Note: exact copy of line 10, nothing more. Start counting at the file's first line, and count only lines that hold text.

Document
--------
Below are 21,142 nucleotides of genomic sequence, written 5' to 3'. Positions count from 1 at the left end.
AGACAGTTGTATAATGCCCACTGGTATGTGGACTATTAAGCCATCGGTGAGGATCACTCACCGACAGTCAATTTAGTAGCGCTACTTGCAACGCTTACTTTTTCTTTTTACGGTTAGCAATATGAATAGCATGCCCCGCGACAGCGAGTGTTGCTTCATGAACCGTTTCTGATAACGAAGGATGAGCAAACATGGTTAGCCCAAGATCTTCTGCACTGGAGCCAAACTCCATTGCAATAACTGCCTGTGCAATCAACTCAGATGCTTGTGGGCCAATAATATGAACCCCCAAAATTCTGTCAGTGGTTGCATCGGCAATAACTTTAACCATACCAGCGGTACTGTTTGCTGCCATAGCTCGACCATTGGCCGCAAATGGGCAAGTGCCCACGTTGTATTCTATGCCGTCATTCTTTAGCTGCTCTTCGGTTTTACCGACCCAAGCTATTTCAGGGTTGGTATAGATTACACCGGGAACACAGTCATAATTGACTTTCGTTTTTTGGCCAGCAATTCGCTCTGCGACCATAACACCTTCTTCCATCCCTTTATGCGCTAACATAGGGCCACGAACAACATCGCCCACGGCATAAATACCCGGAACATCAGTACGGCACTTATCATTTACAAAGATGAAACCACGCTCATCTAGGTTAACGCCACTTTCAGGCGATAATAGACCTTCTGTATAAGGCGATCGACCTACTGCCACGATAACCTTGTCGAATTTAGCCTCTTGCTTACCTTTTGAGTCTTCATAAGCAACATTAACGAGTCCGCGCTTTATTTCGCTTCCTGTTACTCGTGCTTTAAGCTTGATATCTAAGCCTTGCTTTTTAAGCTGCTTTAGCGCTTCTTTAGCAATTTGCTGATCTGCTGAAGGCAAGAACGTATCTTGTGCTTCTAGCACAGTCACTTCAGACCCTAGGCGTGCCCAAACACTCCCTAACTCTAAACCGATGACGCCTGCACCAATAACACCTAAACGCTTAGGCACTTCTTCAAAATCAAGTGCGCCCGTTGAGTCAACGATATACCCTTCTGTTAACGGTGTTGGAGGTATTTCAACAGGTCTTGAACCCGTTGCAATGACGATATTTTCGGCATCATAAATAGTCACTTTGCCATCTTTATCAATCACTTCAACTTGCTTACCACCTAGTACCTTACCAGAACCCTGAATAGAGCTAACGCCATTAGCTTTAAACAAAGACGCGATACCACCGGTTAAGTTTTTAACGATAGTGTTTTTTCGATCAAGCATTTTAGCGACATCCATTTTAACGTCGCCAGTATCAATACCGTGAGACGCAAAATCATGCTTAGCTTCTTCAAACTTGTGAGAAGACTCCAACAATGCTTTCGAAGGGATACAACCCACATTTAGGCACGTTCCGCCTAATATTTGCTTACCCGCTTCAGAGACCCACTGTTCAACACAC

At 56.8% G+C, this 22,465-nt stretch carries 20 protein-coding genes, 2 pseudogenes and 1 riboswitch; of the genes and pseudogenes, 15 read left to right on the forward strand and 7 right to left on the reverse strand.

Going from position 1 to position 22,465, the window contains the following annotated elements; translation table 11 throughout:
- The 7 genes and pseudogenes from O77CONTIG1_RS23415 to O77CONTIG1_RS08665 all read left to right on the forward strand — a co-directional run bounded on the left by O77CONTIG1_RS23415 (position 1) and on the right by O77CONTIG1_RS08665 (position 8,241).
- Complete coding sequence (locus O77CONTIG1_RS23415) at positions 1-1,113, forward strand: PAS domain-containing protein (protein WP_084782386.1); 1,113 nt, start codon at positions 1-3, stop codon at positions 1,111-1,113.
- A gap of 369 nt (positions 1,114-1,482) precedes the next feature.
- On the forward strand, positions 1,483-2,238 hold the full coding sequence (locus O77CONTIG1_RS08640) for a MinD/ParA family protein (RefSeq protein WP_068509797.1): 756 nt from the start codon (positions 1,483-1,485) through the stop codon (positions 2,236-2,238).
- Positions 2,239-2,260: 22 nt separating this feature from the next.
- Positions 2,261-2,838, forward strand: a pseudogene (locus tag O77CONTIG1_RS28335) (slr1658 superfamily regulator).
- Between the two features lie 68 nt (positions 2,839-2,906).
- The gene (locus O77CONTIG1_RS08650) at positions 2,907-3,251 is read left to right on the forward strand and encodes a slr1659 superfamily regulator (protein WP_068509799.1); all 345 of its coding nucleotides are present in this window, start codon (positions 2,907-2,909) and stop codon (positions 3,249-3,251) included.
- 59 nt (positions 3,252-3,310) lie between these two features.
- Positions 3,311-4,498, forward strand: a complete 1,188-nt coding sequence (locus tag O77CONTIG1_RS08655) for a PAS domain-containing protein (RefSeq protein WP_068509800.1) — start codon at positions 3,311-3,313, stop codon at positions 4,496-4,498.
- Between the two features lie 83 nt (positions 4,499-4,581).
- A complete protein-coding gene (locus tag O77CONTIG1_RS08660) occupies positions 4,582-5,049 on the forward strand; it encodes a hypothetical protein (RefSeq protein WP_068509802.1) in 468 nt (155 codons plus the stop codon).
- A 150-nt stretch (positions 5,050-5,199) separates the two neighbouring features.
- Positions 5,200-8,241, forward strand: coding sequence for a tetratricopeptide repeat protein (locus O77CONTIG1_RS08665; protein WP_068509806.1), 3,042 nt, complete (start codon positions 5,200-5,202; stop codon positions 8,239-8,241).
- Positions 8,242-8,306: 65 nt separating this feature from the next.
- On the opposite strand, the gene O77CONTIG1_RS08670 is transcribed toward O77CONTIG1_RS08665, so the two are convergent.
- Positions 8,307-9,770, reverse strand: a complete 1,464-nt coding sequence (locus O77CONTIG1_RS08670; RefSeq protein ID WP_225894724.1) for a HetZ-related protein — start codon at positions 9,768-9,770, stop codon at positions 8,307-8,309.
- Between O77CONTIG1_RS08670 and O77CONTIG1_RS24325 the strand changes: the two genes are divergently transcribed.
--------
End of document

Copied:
- Positions 2,261-2,838, forward strand: a pseudogene (locus tag O77CONTIG1_RS28335) (slr1658 superfamily regulator).